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Mountain Research and Development, Vol 35, No 1, available online and open access

Two papers explore how French and Swiss mountain family farms adapt to socioeconomic and political change. Others study benefits of a pro-poor value chain for Indian farmers; Peruvian periurban farmers’ views on urbanization; European intergenerational practices for protected area management; a low-cost DEM methodology for the Andes; alpine forest communities’ response to climate variability in Nepal; and the impact of fertilizer on degraded grasslands in Tibet.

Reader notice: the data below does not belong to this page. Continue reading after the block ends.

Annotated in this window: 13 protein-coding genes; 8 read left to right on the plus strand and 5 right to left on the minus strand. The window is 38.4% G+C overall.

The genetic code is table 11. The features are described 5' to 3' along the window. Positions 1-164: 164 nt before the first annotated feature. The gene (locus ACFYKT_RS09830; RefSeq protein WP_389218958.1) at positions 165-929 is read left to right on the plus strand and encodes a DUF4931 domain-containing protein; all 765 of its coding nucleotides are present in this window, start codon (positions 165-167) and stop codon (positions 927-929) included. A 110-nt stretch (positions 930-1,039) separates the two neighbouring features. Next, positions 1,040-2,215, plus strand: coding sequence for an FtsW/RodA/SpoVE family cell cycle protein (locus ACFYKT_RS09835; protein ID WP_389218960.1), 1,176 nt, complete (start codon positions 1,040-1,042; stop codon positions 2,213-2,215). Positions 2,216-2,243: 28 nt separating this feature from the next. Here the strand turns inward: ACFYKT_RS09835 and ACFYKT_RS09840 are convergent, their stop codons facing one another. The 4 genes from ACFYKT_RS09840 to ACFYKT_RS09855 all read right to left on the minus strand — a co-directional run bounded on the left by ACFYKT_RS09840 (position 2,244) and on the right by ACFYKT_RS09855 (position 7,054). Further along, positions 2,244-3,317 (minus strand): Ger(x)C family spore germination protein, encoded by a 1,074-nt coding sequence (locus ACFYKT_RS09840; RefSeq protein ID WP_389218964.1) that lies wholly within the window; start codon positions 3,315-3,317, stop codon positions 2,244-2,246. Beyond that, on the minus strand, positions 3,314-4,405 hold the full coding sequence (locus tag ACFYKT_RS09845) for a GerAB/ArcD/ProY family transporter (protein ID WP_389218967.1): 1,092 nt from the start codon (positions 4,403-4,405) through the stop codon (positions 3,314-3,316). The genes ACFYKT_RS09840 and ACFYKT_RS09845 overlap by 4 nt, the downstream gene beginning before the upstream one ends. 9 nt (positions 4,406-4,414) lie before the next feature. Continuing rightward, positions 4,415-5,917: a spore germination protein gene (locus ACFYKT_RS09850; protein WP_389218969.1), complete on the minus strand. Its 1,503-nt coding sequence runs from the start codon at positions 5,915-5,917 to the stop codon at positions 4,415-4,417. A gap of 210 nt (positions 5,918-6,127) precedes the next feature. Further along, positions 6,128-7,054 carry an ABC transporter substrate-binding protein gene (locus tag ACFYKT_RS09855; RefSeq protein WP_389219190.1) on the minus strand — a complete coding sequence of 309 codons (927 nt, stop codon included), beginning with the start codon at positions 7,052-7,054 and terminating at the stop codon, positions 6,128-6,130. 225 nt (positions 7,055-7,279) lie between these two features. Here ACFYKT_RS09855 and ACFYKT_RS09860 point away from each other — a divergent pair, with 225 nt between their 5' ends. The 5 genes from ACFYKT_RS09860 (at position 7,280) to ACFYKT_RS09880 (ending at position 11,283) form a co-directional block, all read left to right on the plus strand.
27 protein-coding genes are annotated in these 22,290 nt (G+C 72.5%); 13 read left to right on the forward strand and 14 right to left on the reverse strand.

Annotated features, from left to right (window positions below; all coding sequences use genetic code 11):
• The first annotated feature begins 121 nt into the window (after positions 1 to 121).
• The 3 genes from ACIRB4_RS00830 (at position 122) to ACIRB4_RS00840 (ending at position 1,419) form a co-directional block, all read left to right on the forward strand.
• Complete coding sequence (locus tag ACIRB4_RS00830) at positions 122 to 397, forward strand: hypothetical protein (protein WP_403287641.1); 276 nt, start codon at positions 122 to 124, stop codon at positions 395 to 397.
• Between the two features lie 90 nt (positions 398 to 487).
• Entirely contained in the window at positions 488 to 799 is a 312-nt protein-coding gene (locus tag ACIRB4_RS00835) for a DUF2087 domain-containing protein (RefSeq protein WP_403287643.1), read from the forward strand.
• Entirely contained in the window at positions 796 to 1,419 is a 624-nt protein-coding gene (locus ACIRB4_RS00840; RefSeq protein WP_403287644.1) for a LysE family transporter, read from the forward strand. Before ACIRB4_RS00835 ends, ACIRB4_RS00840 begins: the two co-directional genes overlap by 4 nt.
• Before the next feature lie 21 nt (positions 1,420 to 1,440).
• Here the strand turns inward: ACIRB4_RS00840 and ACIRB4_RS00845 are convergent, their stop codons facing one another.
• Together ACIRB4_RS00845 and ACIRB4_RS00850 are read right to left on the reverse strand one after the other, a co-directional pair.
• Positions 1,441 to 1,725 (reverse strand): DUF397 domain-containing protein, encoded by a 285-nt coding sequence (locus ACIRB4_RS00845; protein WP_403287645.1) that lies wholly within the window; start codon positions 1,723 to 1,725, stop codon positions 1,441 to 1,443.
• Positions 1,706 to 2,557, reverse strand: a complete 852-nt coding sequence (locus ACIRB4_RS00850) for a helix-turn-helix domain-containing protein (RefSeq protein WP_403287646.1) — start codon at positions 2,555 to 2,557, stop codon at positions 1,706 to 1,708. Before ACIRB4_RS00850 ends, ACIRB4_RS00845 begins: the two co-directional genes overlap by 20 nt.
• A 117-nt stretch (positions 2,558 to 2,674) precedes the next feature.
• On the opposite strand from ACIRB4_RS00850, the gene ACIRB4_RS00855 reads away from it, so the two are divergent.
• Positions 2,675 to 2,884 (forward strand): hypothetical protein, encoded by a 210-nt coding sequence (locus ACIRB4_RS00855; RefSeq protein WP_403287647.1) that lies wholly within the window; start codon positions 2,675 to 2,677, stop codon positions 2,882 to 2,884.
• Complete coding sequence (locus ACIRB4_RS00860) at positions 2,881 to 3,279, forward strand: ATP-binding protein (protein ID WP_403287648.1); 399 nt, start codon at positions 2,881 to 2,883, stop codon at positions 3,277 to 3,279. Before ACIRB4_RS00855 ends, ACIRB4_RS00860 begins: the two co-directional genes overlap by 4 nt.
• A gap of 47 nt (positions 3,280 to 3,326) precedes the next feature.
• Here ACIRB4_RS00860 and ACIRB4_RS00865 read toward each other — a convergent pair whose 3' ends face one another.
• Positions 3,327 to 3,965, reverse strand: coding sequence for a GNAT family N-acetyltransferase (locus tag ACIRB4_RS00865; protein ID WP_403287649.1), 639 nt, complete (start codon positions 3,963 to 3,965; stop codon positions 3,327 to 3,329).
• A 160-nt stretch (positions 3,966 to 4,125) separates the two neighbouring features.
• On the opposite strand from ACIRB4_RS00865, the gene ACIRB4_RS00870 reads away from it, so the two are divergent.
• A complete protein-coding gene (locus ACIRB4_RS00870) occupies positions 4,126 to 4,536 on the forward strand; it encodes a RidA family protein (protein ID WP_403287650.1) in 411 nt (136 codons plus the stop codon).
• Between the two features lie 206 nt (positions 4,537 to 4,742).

In 2015, with Future Earth and SDG activities, sustainability ranks high on the research and development agendas. Both international efforts are reflected in the orientation of MRD. Two papers in this Open Issue analyze how French and Swiss mountain family farms adapt to socioeconomic dynamics and changing national agricultural and mountain policies. Further papers explore how Indian farmers’ engagement in a pro-poor value chain can improve their benefits; how Peruvian periurban farmers’ preferences regarding urbanization can be captured; how European intergenerational practices can help in protected area management; how a low-cost methodology to create digital elevation models can help remote Andean mountain areas; how alpine forest communities in Nepal respond to climate variability; and how N and P fertilizer can help to restore degraded grasslands in Tibet. Read about the journal’s section policies, guidelines and submission procedure at:


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International Mountain Society